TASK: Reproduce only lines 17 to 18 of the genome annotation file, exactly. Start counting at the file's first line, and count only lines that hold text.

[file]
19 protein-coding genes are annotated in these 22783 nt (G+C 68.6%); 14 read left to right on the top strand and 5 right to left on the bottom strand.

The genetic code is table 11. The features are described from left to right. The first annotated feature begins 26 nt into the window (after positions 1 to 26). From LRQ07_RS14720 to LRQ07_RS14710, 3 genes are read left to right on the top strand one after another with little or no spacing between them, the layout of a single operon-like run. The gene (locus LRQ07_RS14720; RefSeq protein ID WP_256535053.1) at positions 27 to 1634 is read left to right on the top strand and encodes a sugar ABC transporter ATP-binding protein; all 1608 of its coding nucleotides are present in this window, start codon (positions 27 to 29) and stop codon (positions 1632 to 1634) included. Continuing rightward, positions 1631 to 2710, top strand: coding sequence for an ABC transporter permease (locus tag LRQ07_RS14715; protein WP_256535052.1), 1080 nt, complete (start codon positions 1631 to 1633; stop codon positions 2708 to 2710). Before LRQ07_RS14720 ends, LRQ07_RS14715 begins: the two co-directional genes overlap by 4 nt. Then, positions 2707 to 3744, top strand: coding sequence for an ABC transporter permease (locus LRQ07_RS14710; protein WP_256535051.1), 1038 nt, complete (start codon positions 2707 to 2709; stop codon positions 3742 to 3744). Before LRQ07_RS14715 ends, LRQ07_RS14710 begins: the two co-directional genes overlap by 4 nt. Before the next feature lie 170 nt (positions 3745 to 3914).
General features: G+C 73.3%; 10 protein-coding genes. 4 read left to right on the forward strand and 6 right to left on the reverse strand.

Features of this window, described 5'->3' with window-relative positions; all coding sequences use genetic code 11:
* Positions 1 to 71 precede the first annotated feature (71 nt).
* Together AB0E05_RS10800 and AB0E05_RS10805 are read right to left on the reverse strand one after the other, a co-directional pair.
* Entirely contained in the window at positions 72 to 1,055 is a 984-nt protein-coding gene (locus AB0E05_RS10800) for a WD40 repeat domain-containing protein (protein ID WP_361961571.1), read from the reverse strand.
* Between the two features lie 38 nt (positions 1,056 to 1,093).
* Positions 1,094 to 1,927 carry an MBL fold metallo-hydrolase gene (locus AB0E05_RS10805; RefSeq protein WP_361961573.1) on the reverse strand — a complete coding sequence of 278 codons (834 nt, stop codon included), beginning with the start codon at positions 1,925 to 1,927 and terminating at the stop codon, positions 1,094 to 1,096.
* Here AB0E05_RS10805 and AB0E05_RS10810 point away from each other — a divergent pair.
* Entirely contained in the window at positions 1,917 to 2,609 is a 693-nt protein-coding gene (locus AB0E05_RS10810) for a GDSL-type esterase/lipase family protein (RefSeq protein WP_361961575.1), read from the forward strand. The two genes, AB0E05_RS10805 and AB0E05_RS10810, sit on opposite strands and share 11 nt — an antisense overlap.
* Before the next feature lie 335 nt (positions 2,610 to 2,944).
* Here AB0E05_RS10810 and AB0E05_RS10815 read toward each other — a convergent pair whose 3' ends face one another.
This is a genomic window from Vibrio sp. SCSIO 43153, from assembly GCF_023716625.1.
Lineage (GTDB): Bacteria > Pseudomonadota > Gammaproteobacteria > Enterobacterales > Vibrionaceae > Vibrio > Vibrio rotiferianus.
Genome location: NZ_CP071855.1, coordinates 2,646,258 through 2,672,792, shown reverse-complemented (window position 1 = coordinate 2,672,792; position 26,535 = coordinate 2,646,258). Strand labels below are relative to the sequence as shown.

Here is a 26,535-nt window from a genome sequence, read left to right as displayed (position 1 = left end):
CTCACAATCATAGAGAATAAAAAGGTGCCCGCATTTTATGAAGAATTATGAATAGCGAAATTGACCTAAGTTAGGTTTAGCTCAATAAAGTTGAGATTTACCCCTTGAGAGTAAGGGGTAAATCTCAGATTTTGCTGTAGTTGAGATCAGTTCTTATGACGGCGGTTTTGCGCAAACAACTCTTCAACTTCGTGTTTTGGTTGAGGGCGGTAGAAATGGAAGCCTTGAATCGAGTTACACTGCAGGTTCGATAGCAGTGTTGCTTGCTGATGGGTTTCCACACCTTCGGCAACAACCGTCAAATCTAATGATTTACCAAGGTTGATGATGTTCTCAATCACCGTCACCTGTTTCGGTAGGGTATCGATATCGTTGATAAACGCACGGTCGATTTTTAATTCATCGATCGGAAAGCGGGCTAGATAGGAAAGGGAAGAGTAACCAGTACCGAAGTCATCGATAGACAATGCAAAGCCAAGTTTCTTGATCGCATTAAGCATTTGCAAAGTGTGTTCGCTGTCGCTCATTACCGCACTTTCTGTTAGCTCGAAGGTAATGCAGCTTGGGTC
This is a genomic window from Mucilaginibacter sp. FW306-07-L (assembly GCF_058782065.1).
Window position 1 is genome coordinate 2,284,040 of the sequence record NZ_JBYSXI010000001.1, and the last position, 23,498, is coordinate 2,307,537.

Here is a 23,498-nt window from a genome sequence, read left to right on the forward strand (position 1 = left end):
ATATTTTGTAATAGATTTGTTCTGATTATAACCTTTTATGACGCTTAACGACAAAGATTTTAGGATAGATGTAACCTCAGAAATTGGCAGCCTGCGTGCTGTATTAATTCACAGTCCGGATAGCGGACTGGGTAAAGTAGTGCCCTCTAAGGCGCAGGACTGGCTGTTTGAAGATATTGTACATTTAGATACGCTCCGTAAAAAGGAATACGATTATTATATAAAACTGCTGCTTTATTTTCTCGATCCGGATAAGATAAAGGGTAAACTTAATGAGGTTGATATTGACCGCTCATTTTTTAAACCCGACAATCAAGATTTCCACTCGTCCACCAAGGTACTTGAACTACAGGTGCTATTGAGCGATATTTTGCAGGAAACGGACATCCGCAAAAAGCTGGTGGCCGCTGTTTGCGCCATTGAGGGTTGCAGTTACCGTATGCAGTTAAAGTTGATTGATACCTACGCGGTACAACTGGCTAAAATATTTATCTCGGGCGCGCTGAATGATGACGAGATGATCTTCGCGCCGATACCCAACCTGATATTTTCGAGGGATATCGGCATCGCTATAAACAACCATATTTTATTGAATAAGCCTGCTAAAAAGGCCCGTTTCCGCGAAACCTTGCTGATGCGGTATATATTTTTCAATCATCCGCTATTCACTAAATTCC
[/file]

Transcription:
Here is a 26,535-nt window from a genome sequence, read left to right as displayed (position 1 = left end):
CTCACAATCATAGAGAATAAAAAGGTGCCCGCATTTTATGAAGAATTATGAATAGCGAAATTGACCTAAGTTAGGTTTAGCTCAATAAAGTTGAGATTTACCCCTTGAGAGTAAGGGGTAAATCTCAGATTTTGCTGTAGTTGAGATCAGTTCTTATGACGGCGGTTTTGCGCAAACAACTCTTCAACTTCGTGTTTTGGTTGAGGGCGGTAGAAATGGAAGCCTTGAATCGAGTTACACTGCAGGTTCGATAGCAGTGTTGCTTGCTGATGGGTTTCCACACCTTCGGCAACAACCGTCAAATCTAATGATTTACCAAGGTTGATGATGTTCTCAATCACCGTCACCTGTTTCGGTAGGGTATCGATATCGTTGATAAACGCACGGTCGATTTTTAATTCATCGATCGGAAAGCGGGCTAGATAGGAAAGGGAAGAGTAACCAGTACCGAAGTCATCGATAGACAATGCAAAGCCAAGTTTCTTGATCGCATTAAGCATTTGCAAAGTGTGTTCGCTGTCGCTCATTACCGCACTTTCTGTTAGCTCGAAGGTAATGCAGCTTGGGTC